and more games are designed with Microsoft?s Direct 3D in mind. By
for Direct 3D (a part of the Direct X group of programming
developers do not have to write code for 3D adapters they wish to
long as the adapter has a Direct 3D driver, any Direct 3D game or
will be playable.
Similarly, as game developers finally abandon DOS,
old-style Sound Blaster
compatibility has become less and less important.
As a result, the new generation of audio adapters have
able to move away from the old ISA bus. New products are all using the
PCI bus, resulting in fewer hardware configuration nightmares. At the
time, we again are seeing several competing wannabe
with Creative Labs Sound Blaster Live models opposing a variety of
featuring Aureal?s A3D chipsets. Aureal?s recent A3D 2.0 specification
and Vortex 2 sound processor up the ante for their product line, while
Creative is offering its new EAX drivers for all its PCI models.
As with the 3D video-wars, much of this conflict will
be invisible to
the end-user, as long as they stick to running Direct X games. But you
can bet that the manufacturers will be heavily promoting their
products. And many game developers will still be stuck in the middle,
products that only run on some, but not all hardware.
Then again, if the USB products finally take off, we
may see USB speakers
making sound cards of any sort obsolete?at least for much of the mass
The hard core gamers will, I predict, prefer the 4 or 5 speaker 3D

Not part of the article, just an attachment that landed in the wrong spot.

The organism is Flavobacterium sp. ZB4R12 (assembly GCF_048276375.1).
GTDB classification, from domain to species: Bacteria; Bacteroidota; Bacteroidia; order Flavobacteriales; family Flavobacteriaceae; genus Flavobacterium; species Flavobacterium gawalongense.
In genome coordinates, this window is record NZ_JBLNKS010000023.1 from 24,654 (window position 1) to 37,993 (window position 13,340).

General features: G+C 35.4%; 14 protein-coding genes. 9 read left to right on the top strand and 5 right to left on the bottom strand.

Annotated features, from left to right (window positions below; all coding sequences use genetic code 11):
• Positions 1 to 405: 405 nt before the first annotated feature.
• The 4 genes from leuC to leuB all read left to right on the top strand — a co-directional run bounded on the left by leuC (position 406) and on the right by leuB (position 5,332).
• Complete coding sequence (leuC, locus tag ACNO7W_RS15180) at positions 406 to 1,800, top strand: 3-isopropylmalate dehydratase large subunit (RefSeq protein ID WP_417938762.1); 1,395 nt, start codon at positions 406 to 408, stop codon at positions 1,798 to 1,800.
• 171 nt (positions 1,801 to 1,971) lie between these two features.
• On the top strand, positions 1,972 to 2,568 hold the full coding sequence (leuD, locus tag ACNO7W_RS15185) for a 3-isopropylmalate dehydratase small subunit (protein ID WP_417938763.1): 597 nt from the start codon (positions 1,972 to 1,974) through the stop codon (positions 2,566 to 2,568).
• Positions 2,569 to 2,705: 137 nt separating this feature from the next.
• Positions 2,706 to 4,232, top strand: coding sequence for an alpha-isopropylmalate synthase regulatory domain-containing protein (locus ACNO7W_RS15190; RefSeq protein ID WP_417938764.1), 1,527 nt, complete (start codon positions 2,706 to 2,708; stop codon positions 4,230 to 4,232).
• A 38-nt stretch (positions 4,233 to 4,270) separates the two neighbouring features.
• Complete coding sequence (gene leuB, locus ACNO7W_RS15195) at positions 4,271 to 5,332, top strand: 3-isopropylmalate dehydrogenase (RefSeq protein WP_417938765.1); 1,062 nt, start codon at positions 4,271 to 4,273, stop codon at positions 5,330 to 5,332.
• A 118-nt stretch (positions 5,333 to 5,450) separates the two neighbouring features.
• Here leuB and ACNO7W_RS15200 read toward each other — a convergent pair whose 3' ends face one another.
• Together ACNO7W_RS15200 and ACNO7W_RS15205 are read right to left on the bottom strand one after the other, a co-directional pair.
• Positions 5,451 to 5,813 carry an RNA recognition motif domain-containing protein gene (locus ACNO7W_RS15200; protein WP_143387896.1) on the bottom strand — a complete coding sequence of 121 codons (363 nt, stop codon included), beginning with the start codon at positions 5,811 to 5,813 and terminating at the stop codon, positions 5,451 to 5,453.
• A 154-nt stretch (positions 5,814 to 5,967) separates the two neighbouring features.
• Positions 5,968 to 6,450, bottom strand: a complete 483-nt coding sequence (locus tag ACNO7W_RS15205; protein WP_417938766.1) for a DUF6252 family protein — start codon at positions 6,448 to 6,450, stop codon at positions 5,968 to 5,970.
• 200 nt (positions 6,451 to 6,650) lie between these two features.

that they can only get with one of this new generation of PCI sound
Of course, USB products have not yet fulfilled their
in part because they too often simply aren?t working as promised.
up to 127 devices? Not a chance. Hot swap peripherals? Maybe. A couple
of devices, chained together may work. But then again, they may
Expect better success with Windows 98 than with Win95B with USB
but even with Windows 98, problems reportedly continue.
Even the operating system market is fragmenting,
between Windows 95
(still), Windows 98, and NT Workstation growing in popularity among
and even educational customers. And don?t forget Linux. Somebody is
to find a profitable niche market offering pre-installed Linux
this market may grow rapidly. And of course, each of these operating
supports a different set of hardware standards.
Ironically, the Mac, which would appear to be the most
them all has increasingly supported majority PC standards?adopting the
PCI bus, IDE drives, and with the iMac, USB.
Eventually, we may see some stability once again, as
sound and 3D video
and other standards emerge victorious.
Then again, this fragmentation may continue for quite
a while, as unique
markets continue to solidify for low-end PCs, mid-range home machines,
and business offerings. It?s certainly been Intel?s intentions to offer
completely different CPU and motherboard models for each of these
Manufacturers, distributors, vendors, and customers
(to say nothing
of tech support staff) may find themselves waxing nostalgic for the
when it would seem like one size of hardware and software (with faster
or slower CPUs) fit all.